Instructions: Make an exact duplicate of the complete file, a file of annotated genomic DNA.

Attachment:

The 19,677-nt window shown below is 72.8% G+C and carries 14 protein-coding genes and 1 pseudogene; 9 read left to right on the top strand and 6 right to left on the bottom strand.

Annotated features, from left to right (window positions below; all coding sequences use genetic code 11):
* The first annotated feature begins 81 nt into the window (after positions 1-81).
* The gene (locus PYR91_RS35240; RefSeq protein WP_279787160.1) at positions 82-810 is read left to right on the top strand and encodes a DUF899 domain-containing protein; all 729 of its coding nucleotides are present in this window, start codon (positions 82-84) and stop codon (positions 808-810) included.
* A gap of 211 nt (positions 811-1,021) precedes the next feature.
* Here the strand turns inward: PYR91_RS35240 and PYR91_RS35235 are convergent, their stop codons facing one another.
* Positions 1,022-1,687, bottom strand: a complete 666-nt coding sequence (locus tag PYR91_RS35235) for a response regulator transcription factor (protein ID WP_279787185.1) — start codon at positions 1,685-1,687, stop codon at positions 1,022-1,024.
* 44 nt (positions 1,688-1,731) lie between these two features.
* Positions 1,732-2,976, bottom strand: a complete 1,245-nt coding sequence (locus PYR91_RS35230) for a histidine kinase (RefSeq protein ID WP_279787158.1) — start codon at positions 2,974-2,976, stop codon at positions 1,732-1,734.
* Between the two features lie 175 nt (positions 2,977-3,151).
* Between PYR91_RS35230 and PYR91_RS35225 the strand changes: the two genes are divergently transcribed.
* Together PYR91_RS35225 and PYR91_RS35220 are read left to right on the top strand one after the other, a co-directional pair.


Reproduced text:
The 19,677-nt window shown below is 72.8% G+C and carries 14 protein-coding genes and 1 pseudogene; 9 read left to right on the top strand and 6 right to left on the bottom strand.

Annotated features, from left to right (window positions below; all coding sequences use genetic code 11):
* The first annotated feature begins 81 nt into the window (after positions 1-81).
* The gene (locus PYR91_RS35240; RefSeq protein WP_279787160.1) at positions 82-810 is read left to right on the top strand and encodes a DUF899 domain-containing protein; all 729 of its coding nucleotides are present in this window, start codon (positions 82-84) and stop codon (positions 808-810) included.
* A gap of 211 nt (positions 811-1,021) precedes the next feature.
* Here the strand turns inward: PYR91_RS35240 and PYR91_RS35235 are convergent, their stop codons facing one another.
* Positions 1,022-1,687, bottom strand: a complete 666-nt coding sequence (locus tag PYR91_RS35235) for a response regulator transcription factor (protein ID WP_279787185.1) — start codon at positions 1,685-1,687, stop codon at positions 1,022-1,024.
* 44 nt (positions 1,688-1,731) lie between these two features.
* Positions 1,732-2,976, bottom strand: a complete 1,245-nt coding sequence (locus PYR91_RS35230) for a histidine kinase (RefSeq protein ID WP_279787158.1) — start codon at positions 2,974-2,976, stop codon at positions 1,732-1,734.
* Between the two features lie 175 nt (positions 2,977-3,151).
* Between PYR91_RS35230 and PYR91_RS35225 the strand changes: the two genes are divergently transcribed.
* Together PYR91_RS35225 and PYR91_RS35220 are read left to right on the top strand one after the other, a co-directional pair.